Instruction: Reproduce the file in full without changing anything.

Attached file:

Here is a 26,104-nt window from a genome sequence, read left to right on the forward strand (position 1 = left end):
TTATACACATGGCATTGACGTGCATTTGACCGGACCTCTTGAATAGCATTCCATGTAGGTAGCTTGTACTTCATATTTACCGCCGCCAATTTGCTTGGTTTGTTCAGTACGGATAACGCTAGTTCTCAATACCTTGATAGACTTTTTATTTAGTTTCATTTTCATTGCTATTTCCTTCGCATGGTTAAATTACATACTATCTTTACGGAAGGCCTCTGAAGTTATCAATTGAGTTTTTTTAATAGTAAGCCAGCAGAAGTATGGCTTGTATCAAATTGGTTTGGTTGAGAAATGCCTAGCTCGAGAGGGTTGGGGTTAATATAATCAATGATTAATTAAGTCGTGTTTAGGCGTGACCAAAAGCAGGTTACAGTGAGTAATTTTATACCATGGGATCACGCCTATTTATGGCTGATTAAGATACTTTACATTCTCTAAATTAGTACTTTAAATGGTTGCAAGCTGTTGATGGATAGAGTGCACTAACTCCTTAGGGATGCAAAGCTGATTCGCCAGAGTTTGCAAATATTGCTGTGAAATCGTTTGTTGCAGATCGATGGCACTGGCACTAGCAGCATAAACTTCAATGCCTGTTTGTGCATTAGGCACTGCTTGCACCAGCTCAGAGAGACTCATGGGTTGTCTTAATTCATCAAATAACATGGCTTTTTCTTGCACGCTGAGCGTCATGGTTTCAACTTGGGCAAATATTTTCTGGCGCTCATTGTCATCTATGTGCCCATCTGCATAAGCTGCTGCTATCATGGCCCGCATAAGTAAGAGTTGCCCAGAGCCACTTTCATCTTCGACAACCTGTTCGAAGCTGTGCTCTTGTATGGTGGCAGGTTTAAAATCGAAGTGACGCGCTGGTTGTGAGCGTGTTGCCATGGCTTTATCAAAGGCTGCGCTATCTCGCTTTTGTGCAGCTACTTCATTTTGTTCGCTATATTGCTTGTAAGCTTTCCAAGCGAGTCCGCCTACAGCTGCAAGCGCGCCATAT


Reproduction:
Here is a 26,104-nt window from a genome sequence, read left to right on the forward strand (position 1 = left end):
TTATACACATGGCATTGACGTGCATTTGACCGGACCTCTTGAATAGCATTCCATGTAGGTAGCTTGTACTTCATATTTACCGCCGCCAATTTGCTTGGTTTGTTCAGTACGGATAACGCTAGTTCTCAATACCTTGATAGACTTTTTATTTAGTTTCATTTTCATTGCTATTTCCTTCGCATGGTTAAATTACATACTATCTTTACGGAAGGCCTCTGAAGTTATCAATTGAGTTTTTTTAATAGTAAGCCAGCAGAAGTATGGCTTGTATCAAATTGGTTTGGTTGAGAAATGCCTAGCTCGAGAGGGTTGGGGTTAATATAATCAATGATTAATTAAGTCGTGTTTAGGCGTGACCAAAAGCAGGTTACAGTGAGTAATTTTATACCATGGGATCACGCCTATTTATGGCTGATTAAGATACTTTACATTCTCTAAATTAGTACTTTAAATGGTTGCAAGCTGTTGATGGATAGAGTGCACTAACTCCTTAGGGATGCAAAGCTGATTCGCCAGAGTTTGCAAATATTGCTGTGAAATCGTTTGTTGCAGATCGATGGCACTGGCACTAGCAGCATAAACTTCAATGCCTGTTTGTGCATTAGGCACTGCTTGCACCAGCTCAGAGAGACTCATGGGTTGTCTTAATTCATCAAATAACATGGCTTTTTCTTGCACGCTGAGCGTCATGGTTTCAACTTGGGCAAATATTTTCTGGCGCTCATTGTCATCTATGTGCCCATCTGCATAAGCTGCTGCTATCATGGCCCGCATAAGTAAGAGTTGCCCAGAGCCACTTTCATCTTCGACAACCTGTTCGAAGCTGTGCTCTTGTATGGTGGCAGGTTTAAAATCGAAGTGACGCGCTGGTTGTGAGCGTGTTGCCATGGCTTTATCAAAGGCTGCGCTATCTCGCTTTTGTGCAGCTACTTCATTTTGTTCGCTATATTGCTTGTAAGCTTTCCAAGCGAGTCCGCCTACAGCTGCAAGCGCGCCATAT